With its new DirecTV Now streaming service, AT&T is coming after cheapskate cordcutters in a real way. The service launches tomorrow, and for an introductory period, it will offer more than 100 streaming channels for $35 a month. But is it a good deal? We’ve compared the lowest cost DirecTV Now option against similarly priced options from PlayStation Vue, Sling TV, and Comcast to see which service offers the best value.
DirecTV Now is the first fully online TV service from a major provider, and for that reason alone, it’s a big and important step. But is it good enough to get the 20 million people who don’t pay for TV to consider forking over their money?
Despite its flashy launch on Monday, AT&T still hasn’t been able to offer an official lineup of what channels its various plans (they range from $35 – $70 a month) will actually include.
Still, I was able to get this brochure from a spokesperson, which gives a good idea as to most of the channels DirecTV Now will be offering. I expect sports channels and some stations you’ve never heard of will take up the remainder, because that’s what happens in the traditional pay TV world.DirecTV Now’s partial channel lineup
As you can see from the list, most of your major cable networks are covered, as AT&T has successfully made deals with nearly every channel in the universe. For the $35 a month plan (this is an introductory rate that it will go up to $60 after an unspecified time), you get a broad access to cable networks, including ESPN, Fox Sports, MTV, CNN, AMC, TNT, MSNBC, E!, Syfy, FX, Sundance, IFC, and CNBC.
This channel offering is more or less the same as what you get from the $40 plans from both Sling and PlayStation Vue.
This is what Sling offers for $40 a month:Sling TV’s Orange and Blue package
This is what you get from PlayStation Vue for $40 a month:
The $35 a month plan even does well compared to a basic cable package. Comcast offers a Digital Starter pack for $50 a month for the first year (it is $70 a month after). That price does not include equipment or local channel fees—and you can often get s better deal with an internet or phone bundle—but it includes access to 140 channels.Some of the channels included with Comcast’s Digital Basics plan
Still, there are definitely some missing gaps in DirecTV Now’s offering. There is no CBS (AT&T says it is working on a deal), which is still the country’s highest-rated broadcast network. If you want to watch NCIS or The Big Bang Theory, you’ll need to shell out for CBS’s All Access digital service. And though HBO and Cinemax are available as add-ons for $5 a month each, Showtime is not available. Again, if you need Showtime (The Affair is a really good show), you can get it as a separate service (through its own interface) for $11 a month.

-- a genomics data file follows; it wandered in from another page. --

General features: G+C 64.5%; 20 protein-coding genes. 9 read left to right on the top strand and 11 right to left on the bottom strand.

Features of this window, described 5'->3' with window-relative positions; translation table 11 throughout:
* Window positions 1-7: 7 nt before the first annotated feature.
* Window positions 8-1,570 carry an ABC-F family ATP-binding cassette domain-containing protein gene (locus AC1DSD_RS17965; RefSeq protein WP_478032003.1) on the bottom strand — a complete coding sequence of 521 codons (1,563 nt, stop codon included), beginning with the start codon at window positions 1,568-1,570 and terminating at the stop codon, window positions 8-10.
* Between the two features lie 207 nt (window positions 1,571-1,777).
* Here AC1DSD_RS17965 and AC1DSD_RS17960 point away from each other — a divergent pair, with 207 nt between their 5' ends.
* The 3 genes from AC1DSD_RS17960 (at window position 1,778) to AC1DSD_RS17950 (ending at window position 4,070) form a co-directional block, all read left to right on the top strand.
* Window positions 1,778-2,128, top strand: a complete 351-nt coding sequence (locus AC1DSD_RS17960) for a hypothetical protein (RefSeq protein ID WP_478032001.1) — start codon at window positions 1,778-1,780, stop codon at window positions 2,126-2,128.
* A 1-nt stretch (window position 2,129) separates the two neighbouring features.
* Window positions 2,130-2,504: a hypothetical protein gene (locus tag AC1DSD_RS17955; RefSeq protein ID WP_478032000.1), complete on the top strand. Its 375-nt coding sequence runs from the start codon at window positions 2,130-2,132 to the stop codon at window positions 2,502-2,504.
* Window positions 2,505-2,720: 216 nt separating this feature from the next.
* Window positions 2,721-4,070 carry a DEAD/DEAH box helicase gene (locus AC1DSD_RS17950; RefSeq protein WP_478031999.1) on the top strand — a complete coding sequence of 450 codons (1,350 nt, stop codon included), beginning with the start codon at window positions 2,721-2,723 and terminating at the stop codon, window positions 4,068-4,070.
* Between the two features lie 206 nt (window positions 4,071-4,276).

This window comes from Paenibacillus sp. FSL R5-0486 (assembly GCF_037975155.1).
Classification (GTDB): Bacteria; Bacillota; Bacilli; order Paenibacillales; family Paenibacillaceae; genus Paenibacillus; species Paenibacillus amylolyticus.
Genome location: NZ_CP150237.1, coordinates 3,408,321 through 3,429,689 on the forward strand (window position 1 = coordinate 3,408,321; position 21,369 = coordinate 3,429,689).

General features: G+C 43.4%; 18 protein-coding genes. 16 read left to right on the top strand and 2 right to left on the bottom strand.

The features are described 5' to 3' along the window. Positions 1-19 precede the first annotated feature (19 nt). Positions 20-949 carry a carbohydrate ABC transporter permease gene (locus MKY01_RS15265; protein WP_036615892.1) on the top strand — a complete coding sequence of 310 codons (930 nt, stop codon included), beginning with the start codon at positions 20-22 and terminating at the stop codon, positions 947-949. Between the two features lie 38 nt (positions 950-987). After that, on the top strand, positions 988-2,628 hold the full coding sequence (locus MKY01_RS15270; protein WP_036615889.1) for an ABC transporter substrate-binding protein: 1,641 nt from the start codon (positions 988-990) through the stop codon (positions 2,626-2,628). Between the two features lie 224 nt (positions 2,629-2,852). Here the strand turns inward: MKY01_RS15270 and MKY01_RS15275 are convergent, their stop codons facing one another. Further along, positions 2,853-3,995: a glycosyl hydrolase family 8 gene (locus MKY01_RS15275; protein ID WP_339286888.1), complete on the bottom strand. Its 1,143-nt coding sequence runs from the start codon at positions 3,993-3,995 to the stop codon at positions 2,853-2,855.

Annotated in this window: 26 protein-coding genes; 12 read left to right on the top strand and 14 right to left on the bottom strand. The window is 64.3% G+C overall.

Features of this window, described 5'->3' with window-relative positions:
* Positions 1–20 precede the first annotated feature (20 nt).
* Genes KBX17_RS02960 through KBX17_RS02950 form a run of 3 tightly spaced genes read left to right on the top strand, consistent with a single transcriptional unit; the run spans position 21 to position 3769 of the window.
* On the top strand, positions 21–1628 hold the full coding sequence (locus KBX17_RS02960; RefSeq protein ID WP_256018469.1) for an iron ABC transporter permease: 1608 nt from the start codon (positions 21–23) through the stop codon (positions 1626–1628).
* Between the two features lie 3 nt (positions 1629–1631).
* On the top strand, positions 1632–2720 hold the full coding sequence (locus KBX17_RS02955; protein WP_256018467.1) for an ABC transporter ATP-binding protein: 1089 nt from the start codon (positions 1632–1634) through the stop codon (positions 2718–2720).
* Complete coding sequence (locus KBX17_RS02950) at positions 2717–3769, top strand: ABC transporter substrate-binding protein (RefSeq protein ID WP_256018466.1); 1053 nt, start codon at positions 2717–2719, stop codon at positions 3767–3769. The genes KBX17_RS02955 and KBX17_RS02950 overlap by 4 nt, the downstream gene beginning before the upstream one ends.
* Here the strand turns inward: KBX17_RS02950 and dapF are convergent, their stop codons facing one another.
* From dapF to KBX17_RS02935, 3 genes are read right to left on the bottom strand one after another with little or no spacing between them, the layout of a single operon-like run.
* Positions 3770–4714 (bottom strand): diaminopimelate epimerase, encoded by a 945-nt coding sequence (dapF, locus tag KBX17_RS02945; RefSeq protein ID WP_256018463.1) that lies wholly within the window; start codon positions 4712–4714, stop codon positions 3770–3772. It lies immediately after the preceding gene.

One of the major weak spots for most online TV services is access to local channels. Because of differences in how local stations work, getting licensing deals for the country is difficult.
AT&T has secured licenses for ABC, NBC, and Fox in owned-and-operated markets, which means places where the broadcast network owns the local affiliate station. So if you live in Los Angeles, San Diego, San Francisco, or New York City, you’re going to get your local channels.
But if you’re in a part of the country that doesn’t have an owned-and-operated station, you won’t be able to watch live TV on ABC, NBC, or Fox. Instead, DirecTV Now is offering video on-demand (VOD) access to programs the next day.
This situation isn’t unique to DirecTV Now. PlayStation Vue offers at least some local channels in 37 markets, and Sling TV offers local Fox and NBC access in select markets too. Sling also has a separate package for people in certain markets to buy local channels.
If you really want local TV and you don’t live in a place with owned and operated networks, your best bet is either regular cable or getting a good HD antenna.
If you’re going to subscribe to an online TV service, you should be able to watch TV on more than one device at once.
DirecTV Now offers two concurrent streams at once, meaning that, for example, you can watch TV on your Apple TV in one room and on your iPad or Android tablet someplace else.
That’s a step down from both Sling TV and PlayStation Vue. Sling TV Blue subscribers can watch up to three concurrent streams at once. PlayStation Vue allows streams on up to five devices. With traditional cable or satellite, your streams are limited to how many cable or satellite boxes you want to rent each month.